He said that the school division, which gets the largest chunk of county funding, often has to make cuts to its budget requests, but noted that the Board of Supervisors has not reduced school funding in recent years. In fact, it has increased. He called Frederick County Public Schools Superintendent David Sovine “the spin doctor” and accused him of attempting to mislead the public about budget issues.
Graber said he wants categorical funding for the school division, which would require the school officials to get permission from the Board of Supervisors to transfer money from one budget category to another.
Graber agrees that James Wood High School needs to be renovated, but he believes it could be done for less than the $72.8 million suggested by school officials.
Graber voiced objections to the school division’s partnership with Deep Equity. Deep Equity is a professional development program from the California-based Corwin company. According to Corwin’s website, Deep Equity helps school divisions establish the climate, protocols, common language, and common goal of implementing culturally responsive teaching practices. The program seeks to reduce and eliminate achievement gaps, disparities in graduation rates, disproportionate suspension, expulsion and disciplinary referral rates.
Graber called the program “Marxism and communism” and said people should be guaranteed the same opportunities, not the same outcome. He said he has asked school officials what is being taught to students in regards to equity, but they haven’t told him.
Graber read aloud from the book “The Deep Equity Process” by Gary R. Howard, the founder of Deep Equity. In the book, Howard says some white people are bound by a fundamentalist white orientation. “They view the world through a single lens that is always right and always white,” the book says. “White supremacist hate groups represent one particularly hostile form of fundamentalist white identity, but there is also the Tea Party version that masks its racism with the guise of patriotism.”
Several audience members who identified themselves as Tea Party members were appalled by what Graber read and said they were not racist.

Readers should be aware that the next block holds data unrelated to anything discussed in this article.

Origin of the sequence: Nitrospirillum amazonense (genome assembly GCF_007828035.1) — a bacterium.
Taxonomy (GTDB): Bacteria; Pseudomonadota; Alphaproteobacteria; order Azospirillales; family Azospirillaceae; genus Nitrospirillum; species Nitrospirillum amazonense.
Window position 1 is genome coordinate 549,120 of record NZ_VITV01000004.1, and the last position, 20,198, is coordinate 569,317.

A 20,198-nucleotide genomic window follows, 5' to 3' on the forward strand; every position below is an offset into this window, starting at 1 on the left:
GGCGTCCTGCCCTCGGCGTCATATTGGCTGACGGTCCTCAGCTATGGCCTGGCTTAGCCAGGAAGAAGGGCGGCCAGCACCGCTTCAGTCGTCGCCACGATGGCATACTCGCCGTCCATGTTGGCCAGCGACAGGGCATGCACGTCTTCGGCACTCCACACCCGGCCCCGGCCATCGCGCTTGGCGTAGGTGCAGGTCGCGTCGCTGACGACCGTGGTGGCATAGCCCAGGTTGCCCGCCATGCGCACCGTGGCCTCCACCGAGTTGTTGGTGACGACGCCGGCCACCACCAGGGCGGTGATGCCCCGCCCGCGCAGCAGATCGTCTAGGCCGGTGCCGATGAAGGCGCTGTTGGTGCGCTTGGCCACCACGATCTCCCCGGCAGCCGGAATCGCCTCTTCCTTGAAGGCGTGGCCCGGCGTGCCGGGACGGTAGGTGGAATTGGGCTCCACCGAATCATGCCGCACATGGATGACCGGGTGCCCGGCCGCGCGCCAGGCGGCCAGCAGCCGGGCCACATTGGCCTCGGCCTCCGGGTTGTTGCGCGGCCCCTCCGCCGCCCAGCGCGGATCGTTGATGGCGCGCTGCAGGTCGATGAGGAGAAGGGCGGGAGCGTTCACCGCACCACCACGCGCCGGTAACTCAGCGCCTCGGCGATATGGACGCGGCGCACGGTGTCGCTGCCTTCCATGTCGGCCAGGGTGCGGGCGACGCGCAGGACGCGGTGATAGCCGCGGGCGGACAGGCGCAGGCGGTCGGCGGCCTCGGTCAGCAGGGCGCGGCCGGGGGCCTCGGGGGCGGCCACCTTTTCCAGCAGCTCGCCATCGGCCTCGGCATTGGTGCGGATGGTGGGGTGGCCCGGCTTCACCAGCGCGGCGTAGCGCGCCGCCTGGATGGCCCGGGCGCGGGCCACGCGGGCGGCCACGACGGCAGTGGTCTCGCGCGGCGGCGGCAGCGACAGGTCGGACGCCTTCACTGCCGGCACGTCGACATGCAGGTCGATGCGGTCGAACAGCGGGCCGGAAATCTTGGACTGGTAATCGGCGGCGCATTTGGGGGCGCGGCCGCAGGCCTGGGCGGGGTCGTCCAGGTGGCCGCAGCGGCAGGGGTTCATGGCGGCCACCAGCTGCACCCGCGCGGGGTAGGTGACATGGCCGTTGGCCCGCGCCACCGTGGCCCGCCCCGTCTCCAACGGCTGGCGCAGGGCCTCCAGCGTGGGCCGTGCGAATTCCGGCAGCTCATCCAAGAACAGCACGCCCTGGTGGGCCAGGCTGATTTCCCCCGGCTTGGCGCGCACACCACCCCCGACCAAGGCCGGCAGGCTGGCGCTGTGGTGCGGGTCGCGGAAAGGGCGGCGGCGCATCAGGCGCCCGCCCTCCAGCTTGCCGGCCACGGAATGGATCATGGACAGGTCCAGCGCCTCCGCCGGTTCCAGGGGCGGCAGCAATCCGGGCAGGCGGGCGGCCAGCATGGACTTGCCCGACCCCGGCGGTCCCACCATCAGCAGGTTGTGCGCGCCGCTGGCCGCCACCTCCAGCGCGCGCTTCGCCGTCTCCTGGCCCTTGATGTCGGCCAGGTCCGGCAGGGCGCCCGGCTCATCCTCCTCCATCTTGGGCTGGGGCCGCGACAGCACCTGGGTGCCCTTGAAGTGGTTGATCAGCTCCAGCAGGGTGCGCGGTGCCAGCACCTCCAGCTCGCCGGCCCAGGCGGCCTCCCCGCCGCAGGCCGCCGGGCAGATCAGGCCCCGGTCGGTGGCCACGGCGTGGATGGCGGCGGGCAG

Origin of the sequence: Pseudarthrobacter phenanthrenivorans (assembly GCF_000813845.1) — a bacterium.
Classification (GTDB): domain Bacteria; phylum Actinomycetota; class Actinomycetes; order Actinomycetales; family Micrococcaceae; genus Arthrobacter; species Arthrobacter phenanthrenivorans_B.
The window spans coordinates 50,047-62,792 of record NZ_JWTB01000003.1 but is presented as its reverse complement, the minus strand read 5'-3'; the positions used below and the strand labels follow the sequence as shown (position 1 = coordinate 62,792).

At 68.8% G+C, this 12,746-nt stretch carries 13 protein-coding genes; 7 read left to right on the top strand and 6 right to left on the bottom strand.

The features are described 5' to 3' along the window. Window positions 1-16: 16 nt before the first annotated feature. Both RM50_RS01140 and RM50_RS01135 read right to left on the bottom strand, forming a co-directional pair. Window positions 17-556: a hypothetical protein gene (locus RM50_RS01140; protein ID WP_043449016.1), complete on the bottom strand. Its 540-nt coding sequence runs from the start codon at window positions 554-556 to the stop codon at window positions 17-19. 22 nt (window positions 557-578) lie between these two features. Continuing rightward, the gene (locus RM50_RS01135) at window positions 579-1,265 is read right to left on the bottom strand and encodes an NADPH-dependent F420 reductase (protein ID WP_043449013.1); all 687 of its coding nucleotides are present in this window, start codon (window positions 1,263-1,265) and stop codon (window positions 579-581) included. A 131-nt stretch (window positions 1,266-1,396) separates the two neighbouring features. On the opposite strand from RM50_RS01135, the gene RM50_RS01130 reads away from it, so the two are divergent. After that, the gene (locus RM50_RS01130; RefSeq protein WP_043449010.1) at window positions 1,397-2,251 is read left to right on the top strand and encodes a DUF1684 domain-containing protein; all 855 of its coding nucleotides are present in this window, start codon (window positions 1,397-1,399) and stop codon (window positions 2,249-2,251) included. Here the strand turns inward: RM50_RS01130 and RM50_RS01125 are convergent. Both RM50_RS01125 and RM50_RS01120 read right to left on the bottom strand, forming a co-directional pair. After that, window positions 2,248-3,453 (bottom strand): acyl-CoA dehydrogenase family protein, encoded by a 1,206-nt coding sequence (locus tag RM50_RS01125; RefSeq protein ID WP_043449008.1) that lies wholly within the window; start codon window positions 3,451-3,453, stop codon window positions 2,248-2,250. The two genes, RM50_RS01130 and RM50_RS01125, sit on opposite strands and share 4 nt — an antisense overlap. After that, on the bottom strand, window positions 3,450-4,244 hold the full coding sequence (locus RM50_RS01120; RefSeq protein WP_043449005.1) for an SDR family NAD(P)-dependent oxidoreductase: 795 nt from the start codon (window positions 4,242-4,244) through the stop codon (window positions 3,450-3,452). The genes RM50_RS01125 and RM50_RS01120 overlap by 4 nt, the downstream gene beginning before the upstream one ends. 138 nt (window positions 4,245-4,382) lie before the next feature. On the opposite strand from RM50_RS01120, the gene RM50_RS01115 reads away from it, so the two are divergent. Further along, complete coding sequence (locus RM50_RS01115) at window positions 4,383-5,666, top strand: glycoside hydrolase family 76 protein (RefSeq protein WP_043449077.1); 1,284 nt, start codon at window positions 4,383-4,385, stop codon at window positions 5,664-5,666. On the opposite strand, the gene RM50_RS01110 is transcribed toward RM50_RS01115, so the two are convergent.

Graber asked if anyone wanted taxpayer money to fund Deep Equity. The school division’s budget proposal includes $125,000 for an equity and diversity coordinator.
Deetzie Bayliss, a local attorney and member of the Winchester-Frederick County Democratic Committee, said she wants the program to be funded and said white supremacists are taking over the Republican Party. She called Tea Party policies “anti-Black” and lambasted Graber for calling Sovine “a spin doctor.” She also accused the GOP of supporting the storming of the U.S. Capitol on Jan. 6, to which several audience members objected, with a shouting match erupting among them.
Bayliss insisted that equity means fairness, as it ensures that minorities and disadvantaged people could end up with the same success rate as everyone else.
Sears, who is Black, intervened to say her father came to the United States from Jamaica in 1963 with only $1.75 in his pocket and was able to succeed.
Due to the heated nature of the debate, Graber switched topics and invited people after the meeting to take a look at the book.
Frederick County Public Schools Coordinator of Policy and Communications Steve Edwards told The Star on Monday that the FCPS Equity Program was launched in the 2018-19 school year. Last year was the second year of implementation, but staff training is currently paused because of COVID-19. Edwards said the book Graber referenced on Saturday is one of the resources utilized as part of the school division’s equity training. He said it is not a textbook that is utilized in classes.
School and the pandemic
School Board member Monk said that the school division’s teachers are doing “amazing work” during the COVID-19 pandemic, but he is advocating for students — particularly early learners — to get back to school full time.
Some members in the audience agreed, with one woman saying, “We are losing an entire generation.” Monk is hopeful that at least early-learning students can return to school full-time in the near future.